Dr. Iltifat Husain’s physician take is at the end of this article
When Jack Resneck and colleagues submitted simulated patients with structured dermatologic cases, including photographs, to direct to consumer (DTC) telemedicine web sites and smartphone apps in California, they received 62 responses from 16 services. Among their findings: “Websites made several correct diagnoses in clinical scenarios where photographs alone were adequate, but when basic additional history elements (eg, fever, hypertrichosis, oligomenorrhea) were important, they regularly failed to ask simple relevant questions and diagnostic performance was poor.” Among the missed diagnoses: Secondary syphilis, eczema herpeticum, gram negative folliculitis, and polycystic ovarian syndrome.
The investigators also found that few of the physicians bothered to query patients about their primary care provider (23%) or were interested in sending a record of the telemed encounter to others (10%). Some services used internationally-based physicians without California licenses. Resneck et al concluded “Ongoing expansion of health plan coverage of these services may be premature. Until improvements are made, patients risk using health care services that lack transparency, choice, thoroughness, diagnostic and therapeutic quality, and care coordination.”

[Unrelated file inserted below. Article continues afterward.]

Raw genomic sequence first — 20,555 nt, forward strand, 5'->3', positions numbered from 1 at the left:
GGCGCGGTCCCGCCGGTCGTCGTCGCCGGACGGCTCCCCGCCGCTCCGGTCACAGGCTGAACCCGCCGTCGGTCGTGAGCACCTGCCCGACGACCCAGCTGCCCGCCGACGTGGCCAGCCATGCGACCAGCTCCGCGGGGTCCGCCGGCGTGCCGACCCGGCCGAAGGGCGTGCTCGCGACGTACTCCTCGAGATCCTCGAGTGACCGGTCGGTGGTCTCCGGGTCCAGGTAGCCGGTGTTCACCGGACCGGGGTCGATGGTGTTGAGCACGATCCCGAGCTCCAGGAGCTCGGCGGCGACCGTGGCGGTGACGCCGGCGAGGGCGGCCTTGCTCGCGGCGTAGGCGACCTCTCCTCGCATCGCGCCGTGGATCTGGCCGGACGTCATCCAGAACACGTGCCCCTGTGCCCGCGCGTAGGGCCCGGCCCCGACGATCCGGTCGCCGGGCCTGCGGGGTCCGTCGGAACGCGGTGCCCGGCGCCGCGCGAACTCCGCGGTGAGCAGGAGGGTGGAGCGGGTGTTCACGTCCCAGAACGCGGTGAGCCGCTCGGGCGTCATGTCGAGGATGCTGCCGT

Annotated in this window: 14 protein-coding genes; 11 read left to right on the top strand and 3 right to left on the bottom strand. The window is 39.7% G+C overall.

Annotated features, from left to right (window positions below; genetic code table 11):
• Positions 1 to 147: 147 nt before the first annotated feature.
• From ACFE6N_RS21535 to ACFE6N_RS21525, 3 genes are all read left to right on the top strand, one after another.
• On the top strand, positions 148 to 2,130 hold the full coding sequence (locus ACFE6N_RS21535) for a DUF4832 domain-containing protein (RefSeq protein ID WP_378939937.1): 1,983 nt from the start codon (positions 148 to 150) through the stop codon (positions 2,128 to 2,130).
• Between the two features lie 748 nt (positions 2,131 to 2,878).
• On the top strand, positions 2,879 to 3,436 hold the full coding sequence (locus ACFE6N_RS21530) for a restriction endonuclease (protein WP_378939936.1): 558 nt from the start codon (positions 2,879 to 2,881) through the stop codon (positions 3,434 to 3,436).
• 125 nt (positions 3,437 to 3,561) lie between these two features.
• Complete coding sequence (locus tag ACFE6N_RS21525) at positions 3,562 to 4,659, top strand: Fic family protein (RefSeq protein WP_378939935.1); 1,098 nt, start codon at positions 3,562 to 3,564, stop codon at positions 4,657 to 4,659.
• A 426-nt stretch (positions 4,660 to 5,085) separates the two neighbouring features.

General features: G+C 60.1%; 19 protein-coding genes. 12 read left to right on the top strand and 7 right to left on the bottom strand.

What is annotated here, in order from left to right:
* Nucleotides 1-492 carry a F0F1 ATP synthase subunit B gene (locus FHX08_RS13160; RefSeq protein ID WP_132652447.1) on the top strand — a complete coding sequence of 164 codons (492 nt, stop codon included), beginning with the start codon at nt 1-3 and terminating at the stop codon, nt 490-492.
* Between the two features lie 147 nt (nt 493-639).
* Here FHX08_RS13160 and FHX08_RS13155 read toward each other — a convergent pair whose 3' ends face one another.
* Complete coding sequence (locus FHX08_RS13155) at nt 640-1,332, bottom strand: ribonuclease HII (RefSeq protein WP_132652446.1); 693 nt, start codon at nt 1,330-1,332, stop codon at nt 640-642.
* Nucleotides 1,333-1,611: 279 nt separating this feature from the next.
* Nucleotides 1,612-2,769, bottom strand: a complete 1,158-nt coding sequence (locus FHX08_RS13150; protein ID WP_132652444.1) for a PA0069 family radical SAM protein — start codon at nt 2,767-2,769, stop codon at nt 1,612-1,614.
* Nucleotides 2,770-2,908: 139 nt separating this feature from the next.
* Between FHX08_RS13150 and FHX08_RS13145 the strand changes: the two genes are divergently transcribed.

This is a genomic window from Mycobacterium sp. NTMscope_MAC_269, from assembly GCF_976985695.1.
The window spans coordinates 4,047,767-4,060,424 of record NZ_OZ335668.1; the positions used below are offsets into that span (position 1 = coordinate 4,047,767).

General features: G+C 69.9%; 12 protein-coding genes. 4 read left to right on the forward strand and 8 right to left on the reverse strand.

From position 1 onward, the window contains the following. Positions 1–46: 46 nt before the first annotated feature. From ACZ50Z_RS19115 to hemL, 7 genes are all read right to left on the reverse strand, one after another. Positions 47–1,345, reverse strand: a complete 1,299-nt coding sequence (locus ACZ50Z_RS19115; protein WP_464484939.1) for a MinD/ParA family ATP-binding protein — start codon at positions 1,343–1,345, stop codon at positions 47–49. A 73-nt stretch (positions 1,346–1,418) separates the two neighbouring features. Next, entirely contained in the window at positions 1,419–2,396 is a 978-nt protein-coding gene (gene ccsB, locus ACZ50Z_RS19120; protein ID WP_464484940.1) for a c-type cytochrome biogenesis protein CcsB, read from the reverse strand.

Based on their findings, the researchers recommended several best practices for DTC telemedicine services to follow, including disclosure of clinicians’ licensure, credentials, and their location. They also advised the services to 1) obtain proof of identity of patients looking for care, 2) collect at least each patient’s history of the present illness, review of systems, medication list, and drug allergies, 3) perform laboratory studies in settings in which an in-person physician would have relied on those studies, and 4) provide diagnoses and treatments that are based on evidence-based guidelines.
Dr. Iltifat Husain’s take:
This JAMA Dermatology study raises some serious concerns about who the actual provider performing the telemedicine diagnosing are. This overall space isn’t well vetted or regulated, and requires patients to have a high fund of healthcare knowledge to receive appropriate advice and care. Most worrisome to me were some of the huge diagnostic misses — such as secondary syphilis. These are patients that would potentially delay getting second opinions due to reassurance from a telemedicine visit that could lead to disastrous consequences. Obviously, a primary care physician or any physician could have missed some of these diagnoses. However, traditionally there are clear repercussions in place when a miss happens or at least feedback to the physician to help prevent the mistake happening again.